HRC price tops $560/t in US, but is it too much, too soon?

Hot-rolled coil prices in the United States have reached a nearly six-month high, with prices exceeding $28 per hundredweight ($560 per short ton) for the first time since late March.

Fastmarkets’ daily steel hot-rolled coil index, fob mill US was calculated at $28.06 per cwt on Wednesday September 16, up by 1.4% from $27.67 per cwt a day earlier and by 3.5% from $27.11 per cwt on September 9. This is the first time the index has crossed the $28-per-cwt mark since reaching $28.02 per cwt on March 26.

Inputs were received between approximately $26 and $30 per cwt.

Heard in the market
Market participants expressed concern about lead times, noting that mills are running behind promised dates.

Most mills haven't opened their November order books yet, one market source said.

Some sources indicated that mills seem to be bullish, with the firming in market prices supporting mills' hikes, while others said the fresh round of price increases are too much, too soon.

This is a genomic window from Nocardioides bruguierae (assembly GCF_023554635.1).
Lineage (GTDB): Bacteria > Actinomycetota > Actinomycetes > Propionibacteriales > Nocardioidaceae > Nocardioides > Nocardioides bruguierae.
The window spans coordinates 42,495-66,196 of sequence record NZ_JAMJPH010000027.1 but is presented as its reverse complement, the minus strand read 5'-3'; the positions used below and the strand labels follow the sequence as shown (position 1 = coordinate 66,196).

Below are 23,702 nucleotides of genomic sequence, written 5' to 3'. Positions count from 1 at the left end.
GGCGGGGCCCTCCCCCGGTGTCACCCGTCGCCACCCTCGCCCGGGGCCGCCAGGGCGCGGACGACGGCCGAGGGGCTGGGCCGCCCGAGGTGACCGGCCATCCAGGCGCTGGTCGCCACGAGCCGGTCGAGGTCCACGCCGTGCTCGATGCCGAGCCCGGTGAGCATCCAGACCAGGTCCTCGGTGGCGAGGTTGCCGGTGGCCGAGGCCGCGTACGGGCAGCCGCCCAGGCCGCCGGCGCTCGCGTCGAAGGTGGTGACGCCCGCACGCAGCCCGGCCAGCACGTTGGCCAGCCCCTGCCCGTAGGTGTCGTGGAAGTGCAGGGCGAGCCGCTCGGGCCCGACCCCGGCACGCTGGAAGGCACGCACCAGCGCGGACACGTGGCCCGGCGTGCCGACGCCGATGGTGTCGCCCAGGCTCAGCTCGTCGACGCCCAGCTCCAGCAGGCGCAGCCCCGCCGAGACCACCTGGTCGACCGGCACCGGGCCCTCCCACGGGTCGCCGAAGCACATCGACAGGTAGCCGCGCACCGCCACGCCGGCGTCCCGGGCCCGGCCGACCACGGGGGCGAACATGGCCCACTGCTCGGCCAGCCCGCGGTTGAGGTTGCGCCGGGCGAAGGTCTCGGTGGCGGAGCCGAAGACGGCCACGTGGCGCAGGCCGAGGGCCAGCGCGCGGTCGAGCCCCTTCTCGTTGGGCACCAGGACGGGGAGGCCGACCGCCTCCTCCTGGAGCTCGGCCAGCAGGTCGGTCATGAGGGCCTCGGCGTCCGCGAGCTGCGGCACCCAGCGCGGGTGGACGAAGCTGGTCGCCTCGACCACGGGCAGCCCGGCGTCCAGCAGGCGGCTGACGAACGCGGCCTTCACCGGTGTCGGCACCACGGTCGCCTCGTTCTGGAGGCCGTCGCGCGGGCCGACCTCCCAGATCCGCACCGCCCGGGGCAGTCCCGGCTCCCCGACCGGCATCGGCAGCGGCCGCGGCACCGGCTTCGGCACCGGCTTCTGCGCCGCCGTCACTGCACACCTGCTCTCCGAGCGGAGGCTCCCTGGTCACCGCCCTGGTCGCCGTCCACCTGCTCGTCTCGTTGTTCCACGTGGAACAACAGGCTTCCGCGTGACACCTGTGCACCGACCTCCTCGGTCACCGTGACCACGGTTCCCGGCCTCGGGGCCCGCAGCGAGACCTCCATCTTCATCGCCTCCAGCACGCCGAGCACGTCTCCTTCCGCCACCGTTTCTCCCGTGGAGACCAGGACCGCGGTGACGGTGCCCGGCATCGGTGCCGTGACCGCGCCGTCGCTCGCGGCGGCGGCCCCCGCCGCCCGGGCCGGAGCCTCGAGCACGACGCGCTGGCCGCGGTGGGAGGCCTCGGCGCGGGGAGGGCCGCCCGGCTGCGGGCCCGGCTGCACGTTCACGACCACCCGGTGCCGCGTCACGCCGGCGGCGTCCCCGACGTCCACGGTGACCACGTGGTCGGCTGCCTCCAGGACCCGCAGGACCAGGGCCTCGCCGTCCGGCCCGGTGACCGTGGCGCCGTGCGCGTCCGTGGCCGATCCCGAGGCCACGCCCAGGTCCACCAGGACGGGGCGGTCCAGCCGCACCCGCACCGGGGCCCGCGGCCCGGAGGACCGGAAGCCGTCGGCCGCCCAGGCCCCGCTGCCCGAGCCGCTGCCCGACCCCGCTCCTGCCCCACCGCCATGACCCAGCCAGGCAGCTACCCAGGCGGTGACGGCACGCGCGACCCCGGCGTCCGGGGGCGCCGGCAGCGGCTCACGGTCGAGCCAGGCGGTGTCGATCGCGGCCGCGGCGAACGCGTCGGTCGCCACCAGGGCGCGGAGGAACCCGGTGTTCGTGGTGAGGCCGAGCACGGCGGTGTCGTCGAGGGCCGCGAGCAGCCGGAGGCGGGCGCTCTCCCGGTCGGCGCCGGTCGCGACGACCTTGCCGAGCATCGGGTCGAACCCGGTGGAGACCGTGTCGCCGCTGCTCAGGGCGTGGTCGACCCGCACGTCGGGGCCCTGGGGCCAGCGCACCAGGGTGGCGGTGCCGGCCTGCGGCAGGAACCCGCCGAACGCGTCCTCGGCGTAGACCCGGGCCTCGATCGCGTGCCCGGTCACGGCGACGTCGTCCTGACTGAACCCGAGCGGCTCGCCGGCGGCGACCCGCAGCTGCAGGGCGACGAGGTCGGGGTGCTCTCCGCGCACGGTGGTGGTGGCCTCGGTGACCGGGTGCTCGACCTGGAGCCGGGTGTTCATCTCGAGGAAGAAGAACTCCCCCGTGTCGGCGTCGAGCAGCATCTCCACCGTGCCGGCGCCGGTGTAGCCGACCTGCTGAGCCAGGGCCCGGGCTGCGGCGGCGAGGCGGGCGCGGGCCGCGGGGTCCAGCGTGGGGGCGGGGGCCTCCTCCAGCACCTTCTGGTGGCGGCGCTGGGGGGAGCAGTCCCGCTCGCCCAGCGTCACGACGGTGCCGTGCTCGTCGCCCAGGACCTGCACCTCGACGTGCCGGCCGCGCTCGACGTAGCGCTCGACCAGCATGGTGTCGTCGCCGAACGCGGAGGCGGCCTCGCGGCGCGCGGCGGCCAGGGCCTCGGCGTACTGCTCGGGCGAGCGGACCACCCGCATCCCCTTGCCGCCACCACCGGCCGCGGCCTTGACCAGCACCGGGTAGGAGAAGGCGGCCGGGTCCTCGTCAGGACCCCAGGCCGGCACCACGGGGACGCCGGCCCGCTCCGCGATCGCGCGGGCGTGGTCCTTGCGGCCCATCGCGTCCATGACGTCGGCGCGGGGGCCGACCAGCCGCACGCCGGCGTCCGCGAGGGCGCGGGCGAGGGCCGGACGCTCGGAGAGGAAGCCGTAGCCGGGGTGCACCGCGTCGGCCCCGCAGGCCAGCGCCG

Steelmakers have raised prices by $30-60 per ton over the past week.

Algoma Steel increased transaction prices for hot-rolled and cold-rolled sheet products by $50 per ton on Tuesday.

A day earlier, U.S. Steel Corp announced it was raising prices for spot flat-rolled steel orders by at least $60 per ton effective immediately. The company's West Coast subsidiary, USS-Posco Industries (UPI), also increased prices by the same amount for hot-rolled pickled-and-oiled, cold-rolled and galvanized product.
 
On September 10, ArcelorMittal increased base prices for spot hot-rolled coil orders to $30 per cwt, according to market participants. 
 
Rising ferrous scrap costs have contributed to the increase in HRC prices. 

One market participant said the coil price is solidifying, but added that they are only buying what they need.

Quote of the Day
“[Hot-rolled coil] is definitely showing a lot of strength,” one distributor source said. “We haven't bought anything; we don’t need anything right now.”

Index calculation
The assessor carried over transaction data in the consumer sub-index due to a lack of new inputs.

Elizabeth Ramanand

elizabeth.ramanand@fastmarkets.com

Published

Elizabeth Ramanand

September 16, 2020

21:11 GMT

New York